For years now I've been fantasizing about starting my own line of ethical clothing, and I'm always inspired by those who have actually taken the plunge! Charlotte Instone and Laura Lodge did just that when they founded Know the Origin, a line of beautiful basics that follows ethical processes from seed to garment. I spoke with Instone about the company's roots and startup process, as well as her team's recent trip to India. Whether you're a budding ethical entrepreneur or a pipe-dreamer like me, I think you'll enjoy their story.
What inspired you to start Know the Origin? Were you always interested in ethical fashion, or was it something you discovered later?
I started studying Fashion Buying and Merchandising at the London College of Fashion simply with the desire to do what I love - create awesome clothing. I was learning how to produce clothing and the process at every stage, but had never stopped to ask who was actually making these garments. But when Rana Plaza, a factory in Bangladesh, collapsed in 2013 it opened my eyes to how the fashion industry holds profit above all else, at a huge environmental and social cost. I knew I didn’t want to be a part of this system. This inspired me to start Know The Origin, so I could follow my passion and work with incredible producers that wanted to create positive change in the fashion industry.
Who is your target audience? Can you describe the typical KTO customer?
The KTO customers are people who are uncompromising - in style and in values. People who love classic, simple pieces and share our values of joy and respect for people and the environment.
Your branding is spot on. Did you work with an agency, or did you do everything in-house?
Thank you! All the Know The Origin branding has been done in-house. It’s been a huge process, with lots of incredible people supporting us and adapting it, but it’s definitely one of the things I think matters most.
What do you think is one of the biggest challenges in marketing ethical products?
One of the biggest challenges has definitely been the existing prejudice against ethical clothing. As soon as we describe KTO as “ethical clothing” people often ask if it is expensive (or, you can practically see images of ugly, overly-hippy outfits dancing around in their heads!). We've tried to shatter this stereotype with our branding and products. Our Foundation Set is entirely fair trade and organic whilst also being stylish and affordable.
How hard was it for you to find suppliers and and factories that met your standards and upheld your company's ideals?
I don’t want to say “oh, it was so difficult,” because I know this is often used as an excuse for brands to not try to find suppliers with uncompromising ethical standards. There is an incredible network of amazing suppliers and factories out there! But the real test is finding ones that have full transparency and can trace where their thread, dyes, fabrics and cotton comes from. This is where research and energy is required. However, it’s been utterly and completely worth it.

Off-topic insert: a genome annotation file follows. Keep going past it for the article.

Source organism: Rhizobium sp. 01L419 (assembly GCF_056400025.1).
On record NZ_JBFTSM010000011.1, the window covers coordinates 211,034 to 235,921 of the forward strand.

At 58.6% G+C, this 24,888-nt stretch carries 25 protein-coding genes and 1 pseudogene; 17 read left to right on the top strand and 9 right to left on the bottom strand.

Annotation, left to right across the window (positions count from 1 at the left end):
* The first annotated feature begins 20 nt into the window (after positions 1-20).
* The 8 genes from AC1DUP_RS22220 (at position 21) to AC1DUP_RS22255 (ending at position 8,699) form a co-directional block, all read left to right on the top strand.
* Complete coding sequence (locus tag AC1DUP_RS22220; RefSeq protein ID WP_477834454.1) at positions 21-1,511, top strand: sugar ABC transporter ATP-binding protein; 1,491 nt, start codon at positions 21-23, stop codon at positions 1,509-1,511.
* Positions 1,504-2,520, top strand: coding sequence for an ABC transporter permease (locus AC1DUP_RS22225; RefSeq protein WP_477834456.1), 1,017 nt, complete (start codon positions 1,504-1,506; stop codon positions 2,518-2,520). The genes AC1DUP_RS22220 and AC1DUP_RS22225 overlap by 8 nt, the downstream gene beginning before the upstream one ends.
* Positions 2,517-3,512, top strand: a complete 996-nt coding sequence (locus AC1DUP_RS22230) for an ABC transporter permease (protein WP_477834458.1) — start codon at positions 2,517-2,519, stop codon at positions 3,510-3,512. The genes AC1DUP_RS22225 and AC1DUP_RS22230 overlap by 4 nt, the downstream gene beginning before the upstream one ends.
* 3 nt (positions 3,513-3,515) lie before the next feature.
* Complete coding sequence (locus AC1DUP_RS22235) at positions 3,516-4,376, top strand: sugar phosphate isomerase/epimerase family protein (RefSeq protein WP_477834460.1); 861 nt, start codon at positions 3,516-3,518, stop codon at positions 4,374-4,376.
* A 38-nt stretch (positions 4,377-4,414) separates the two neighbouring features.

As ethical fashion becomes more and more mainstream, greenwashing (or “goodwashing”) is a real problem. How do you ensure that KTO walks the walk? Can you share some of the direct positive benefits to people and communities that your brand has achieved so far?
This is where transparency is key (and just to avoid buzzword confusion - I don’t mean we are selling entirely see-through garments!).Transparency is all about giving consumers all the information about exactly where each part of the garment is made. It creates brand-customer accountability so there is nowhere for any dark, not-so-green secrets to hide. I don’t want to take credit for the incredible benefits our suppliers and factories have in their communities - it’s just so cool that we get to be a part of their journey!
We work with a factory called Freeset in Kolkata where all the pieces are made by women who have chosen to leave Kolkata’s sex trade and are being supported in their next stage of life both with a sustainable income but also with mental health support. Then in Telangana we work with Chetna, a 100% farmer owned cotton co-operative. It is entirely organic so farmers aren’t trapped in a cycle of debt and bad health that is associated with chemically treated cotton. Additionally, they provide food security training so food crops can be planted alongside the cotton. As KTO grows we are excited to support more incredible producers, whilst also using our profits to support these communities.
Tell us a little bit about your recent trip to India. Any travel tips?
I think traveling is just about going with the flow! You can’t really predict what will happen, and we have had some pretty hilarious and incredible experiences in India so far! Our recent trip was awesome. It’s amazing that on our “business trips” we get to meet so many wonderful people. We were able to hang out with the people that work in our supply chain and chat with our producers who are incredibly passionate about supporting their community. I wish I could sum the entire experience up but I can’t! I'm just excited to go back. Favorite areas are Jaipur and Dharamsala are by far some of the most beautiful parts of India!
What (or who) is your style spirit animal?
Haha, this is the first time we have been asked this, so points for originality! I have to say Emma Watson. I am loving her ethical hype at the minute - and she does it so stylishly! Beautiful, minimal, ethical style. And I totally love the transition from frizzy haired Hermione to immaculate UN ambassador - gives me hope!